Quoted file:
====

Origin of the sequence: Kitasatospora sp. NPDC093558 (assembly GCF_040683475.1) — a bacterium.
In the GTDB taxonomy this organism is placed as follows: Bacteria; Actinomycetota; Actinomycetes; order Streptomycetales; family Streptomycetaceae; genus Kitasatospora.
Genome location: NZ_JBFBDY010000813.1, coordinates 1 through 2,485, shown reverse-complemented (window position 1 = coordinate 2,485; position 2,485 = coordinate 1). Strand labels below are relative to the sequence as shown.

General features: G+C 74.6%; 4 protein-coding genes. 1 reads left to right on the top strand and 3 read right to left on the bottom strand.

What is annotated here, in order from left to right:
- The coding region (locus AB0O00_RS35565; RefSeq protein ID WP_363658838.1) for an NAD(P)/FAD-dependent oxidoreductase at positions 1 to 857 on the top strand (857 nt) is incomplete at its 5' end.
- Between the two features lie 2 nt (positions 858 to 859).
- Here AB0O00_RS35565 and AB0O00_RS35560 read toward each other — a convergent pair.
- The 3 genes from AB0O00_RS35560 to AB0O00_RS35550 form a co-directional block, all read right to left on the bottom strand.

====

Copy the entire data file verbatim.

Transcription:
Origin of the sequence: Kitasatospora sp. NPDC093558 (assembly GCF_040683475.1) — a bacterium.
In the GTDB taxonomy this organism is placed as follows: Bacteria; Actinomycetota; Actinomycetes; order Streptomycetales; family Streptomycetaceae; genus Kitasatospora.
Genome location: NZ_JBFBDY010000813.1, coordinates 1 through 2,485, shown reverse-complemented (window position 1 = coordinate 2,485; position 2,485 = coordinate 1). Strand labels below are relative to the sequence as shown.

General features: G+C 74.6%; 4 protein-coding genes. 1 reads left to right on the top strand and 3 read right to left on the bottom strand.

What is annotated here, in order from left to right:
- The coding region (locus AB0O00_RS35565; RefSeq protein ID WP_363658838.1) for an NAD(P)/FAD-dependent oxidoreductase at positions 1 to 857 on the top strand (857 nt) is incomplete at its 5' end.
- Between the two features lie 2 nt (positions 858 to 859).
- Here AB0O00_RS35565 and AB0O00_RS35560 read toward each other — a convergent pair.
- The 3 genes from AB0O00_RS35560 to AB0O00_RS35550 form a co-directional block, all read right to left on the bottom strand.